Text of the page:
What Made Trump Hire Religious Right Lawyer Jay Sekulow?

 

Religious Right attorney Jay Sekulow, founder of the American Center for Law and Justice (ACLJ), is in the national spotlight after he made the rounds of Sunday political talk shows, including a not-very-successful appearance on Fox News Sunday. Sekulow recently joined President Donald Trump’s growing legal team; he had already taken part in right-wing efforts to smear former FBI Director James Comey and spin his testimony in Trump’s favor.

Salon’s Heather Digby Parton surmised that Trump may have hired Sekulow after seeing him on Fox, where he has frequently appeared as a guest commentator. It’s also possible that Sekulow came to join the team through Trump’s extensive ties with Religious Right leaders. In January, Sekulow and his son Jordan—also an ACLJ official—celebrated Trump’s nomination of Jeff Sessions to be U.S. attorney general. Jordan said it was the “most exciting” of Trump’s nominations and complained that during the Obama administration, the Department of Justice had “gotten obsessed with this civil rights issue.”

Sekulow may have also proven his Trump-worthy chops by urging Republicans not to consider an Obama nominee to replace the late Supreme Court Justice Antonin Scalia. Or maybe Trump admired Sekulow’s long history of promoting right-wing conspiracy theories, most recently the Sean Hannity-promoted argument that former DNC staffer Seth Rich was murdered over his supposed links to WikiLeaks. During the presidential campaign, when Trump made his infamous remark about women who have abortions needing to face “some sort of punishment” if the procedure is outlawed, Sekulow went to great lengths on his radio program to argue that Trump was not “legally wrong.”

Early in the Obama administration, Sekulow manufactured an alarmist right-wing campaign against a stimulus bill for supposedly including language to institutionalize anti-religious discrimination on college campuses. Over the years, Sekulow and/or the ACLJ have also promoted a number of other bogus right-wing charges, including:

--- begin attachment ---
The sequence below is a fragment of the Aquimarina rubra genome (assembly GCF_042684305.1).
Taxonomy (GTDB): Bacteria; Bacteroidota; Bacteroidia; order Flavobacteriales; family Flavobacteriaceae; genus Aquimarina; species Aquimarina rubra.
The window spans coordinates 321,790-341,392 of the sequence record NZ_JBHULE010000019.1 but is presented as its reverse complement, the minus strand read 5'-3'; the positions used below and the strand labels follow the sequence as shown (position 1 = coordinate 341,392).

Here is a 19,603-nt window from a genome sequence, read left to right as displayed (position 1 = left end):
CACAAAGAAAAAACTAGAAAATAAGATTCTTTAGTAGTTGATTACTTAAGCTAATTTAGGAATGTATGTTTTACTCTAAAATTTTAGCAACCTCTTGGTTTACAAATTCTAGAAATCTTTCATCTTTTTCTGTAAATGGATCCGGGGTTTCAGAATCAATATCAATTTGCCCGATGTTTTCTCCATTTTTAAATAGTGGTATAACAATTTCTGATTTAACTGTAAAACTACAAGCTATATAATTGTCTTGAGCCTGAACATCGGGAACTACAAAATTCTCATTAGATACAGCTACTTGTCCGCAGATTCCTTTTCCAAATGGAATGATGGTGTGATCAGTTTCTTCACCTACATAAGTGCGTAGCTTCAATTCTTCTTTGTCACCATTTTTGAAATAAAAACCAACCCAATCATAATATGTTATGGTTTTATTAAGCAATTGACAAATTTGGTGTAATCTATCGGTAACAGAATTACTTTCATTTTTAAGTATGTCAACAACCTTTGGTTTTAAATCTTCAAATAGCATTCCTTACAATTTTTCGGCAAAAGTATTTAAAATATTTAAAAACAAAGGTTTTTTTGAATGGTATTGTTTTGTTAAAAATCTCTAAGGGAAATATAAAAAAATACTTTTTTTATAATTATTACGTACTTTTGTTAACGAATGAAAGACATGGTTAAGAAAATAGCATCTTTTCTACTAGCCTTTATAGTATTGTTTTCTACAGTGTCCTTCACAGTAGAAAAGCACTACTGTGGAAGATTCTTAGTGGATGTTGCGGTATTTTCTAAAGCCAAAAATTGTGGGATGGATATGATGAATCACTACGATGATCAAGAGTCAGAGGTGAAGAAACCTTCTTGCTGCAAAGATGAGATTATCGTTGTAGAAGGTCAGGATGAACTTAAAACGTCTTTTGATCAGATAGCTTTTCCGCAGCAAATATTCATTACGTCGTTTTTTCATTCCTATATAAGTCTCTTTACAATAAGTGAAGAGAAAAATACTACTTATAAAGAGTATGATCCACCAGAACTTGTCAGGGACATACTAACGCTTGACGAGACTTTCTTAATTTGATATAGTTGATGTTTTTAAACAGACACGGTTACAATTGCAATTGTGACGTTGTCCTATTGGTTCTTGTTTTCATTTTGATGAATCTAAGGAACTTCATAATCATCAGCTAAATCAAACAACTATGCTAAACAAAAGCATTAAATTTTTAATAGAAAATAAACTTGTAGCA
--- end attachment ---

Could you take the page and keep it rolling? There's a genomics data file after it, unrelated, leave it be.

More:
Sekulow launched the ACLJ at the behest of Pat Robertson with a goal to “stop the ACLU in court.” Sekulow has said the United States is a “Christian nation, founded in Christian principles.” The ACLJ portrays itself as a champion of the First Amendment, but it helped lead opposition to the Islamic community center that right-wing activists dubbed the “Ground Zero Mosque.”

Sekulow and the  ACLJ have been active in the U.S. and overseas in opposing legal equality for LGBTQ people. Sekulow has said that the state has a “compelling interest to ban the act of homosexuality” and the ACLJ argued on behalf of state laws criminalizing gay sex that were overturned by the Supreme Court in 2003. Sekulow said the Supreme Court overturning the Defense of Marriage Act meant that “we’re now living in a monarchy.”

The ACLJ and its international affiliates engage in anti-LGBTQ and anti-choice culture wars in the U.S., Africa, Europe and Russia. In Africa, it worked to shape constitutional language in Zimbabwe, where it has fought to maintain criminalization of homosexuality, and Kenya, where it lobbied to eliminate an exemption to an abortion ban to save a woman’s life. Both the European Center for Jaw and Justice and the Slavic Center for Law and Justice supported Russia’s notorious anti-gay “propaganda” law, which has been used against journalists and gay rights activists.

The SCLJ responded to the 2012 Pussy Riot protest by calling for a Russian law toughening penalties for religious blasphemy. The ECLJ, in contrast, has energetically opposed blasphemy laws in Islamist countries. But Sekulow has bemoaned the fact that blasphemy is no longer criminalized in the United States.

There’s one more thing Trump might admire about Sekulow: The ACLJ is quite the family affair, and an extremely lucrative one at that. A 2011 investigation by Bob Smietana at The Tennessean reported, “Since 1998, the two charities [ACLJ and the Sekulow-founded Christian Advocates Serving Evangelism] have paid out more than $33 million to members of Sekulow’s family and businesses they own or co-own, according to the charities’ federal tax returns.”